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How to Backtrack
git checkout

What if you decide to change the ghost’s line in the working directory, but then decide you wanted to discard that change?

You could rewrite the line how it was originally, but what if you forgot the exact wording? The command

git checkout HEAD filename

will restore the file in your working directory to look exactly as it did when you last made a commit.

Here, filename again is the actual name of the file. If the file is named changes.txt, the command would be

git checkout HEAD changes.txt

Instructions

1.

Change the ghost’s words in some way. Here’s a fun suggestion:

Ghost: My hour is almost come, When I to sulphurous and tormenting balloons Must render up myself.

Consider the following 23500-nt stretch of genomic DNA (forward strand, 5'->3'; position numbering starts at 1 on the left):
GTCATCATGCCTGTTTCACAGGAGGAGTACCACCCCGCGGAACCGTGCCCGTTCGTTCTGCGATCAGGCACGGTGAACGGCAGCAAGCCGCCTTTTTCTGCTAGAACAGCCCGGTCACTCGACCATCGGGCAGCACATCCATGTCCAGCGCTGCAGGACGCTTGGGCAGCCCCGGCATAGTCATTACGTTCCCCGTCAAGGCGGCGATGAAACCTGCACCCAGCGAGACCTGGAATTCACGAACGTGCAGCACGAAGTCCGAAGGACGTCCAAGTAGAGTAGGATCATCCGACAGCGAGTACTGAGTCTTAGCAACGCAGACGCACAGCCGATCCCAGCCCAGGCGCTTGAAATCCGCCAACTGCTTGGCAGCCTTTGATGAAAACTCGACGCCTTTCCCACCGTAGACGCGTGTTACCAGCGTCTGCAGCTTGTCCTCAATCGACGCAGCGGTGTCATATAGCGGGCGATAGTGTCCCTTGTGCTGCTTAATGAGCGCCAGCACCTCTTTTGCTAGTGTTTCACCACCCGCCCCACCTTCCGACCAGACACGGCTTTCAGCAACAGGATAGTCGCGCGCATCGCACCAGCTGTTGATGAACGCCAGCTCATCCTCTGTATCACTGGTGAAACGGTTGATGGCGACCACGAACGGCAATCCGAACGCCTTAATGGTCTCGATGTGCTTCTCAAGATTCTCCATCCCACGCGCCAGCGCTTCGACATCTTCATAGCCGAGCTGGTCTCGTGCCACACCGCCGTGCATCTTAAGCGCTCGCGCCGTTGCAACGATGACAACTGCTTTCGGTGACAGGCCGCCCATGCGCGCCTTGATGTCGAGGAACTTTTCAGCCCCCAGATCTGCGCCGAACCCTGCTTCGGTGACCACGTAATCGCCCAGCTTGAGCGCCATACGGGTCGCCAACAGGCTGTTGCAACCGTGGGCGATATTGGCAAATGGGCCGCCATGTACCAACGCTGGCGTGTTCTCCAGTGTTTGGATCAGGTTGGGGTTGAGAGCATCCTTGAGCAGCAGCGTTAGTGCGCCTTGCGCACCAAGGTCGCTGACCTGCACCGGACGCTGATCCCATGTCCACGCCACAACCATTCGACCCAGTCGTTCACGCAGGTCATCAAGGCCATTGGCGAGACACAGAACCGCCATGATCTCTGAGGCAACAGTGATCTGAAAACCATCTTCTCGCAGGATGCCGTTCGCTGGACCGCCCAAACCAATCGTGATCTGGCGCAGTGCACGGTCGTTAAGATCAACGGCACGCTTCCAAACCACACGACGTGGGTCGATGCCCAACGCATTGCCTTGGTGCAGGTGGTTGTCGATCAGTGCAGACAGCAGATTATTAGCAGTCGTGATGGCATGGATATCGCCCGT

2.

From the terminal, use git diff to see the difference between scene-5.txt as it appears in the working directory vs. how it appears in your last commit.

You may need to press q on your keyboard to restore the terminal.

3.

Use the new Git command to restore the file in your working directory to look as it did when you last made a commit.

Notice that the changes you made to the ghost’s line have been discarded.

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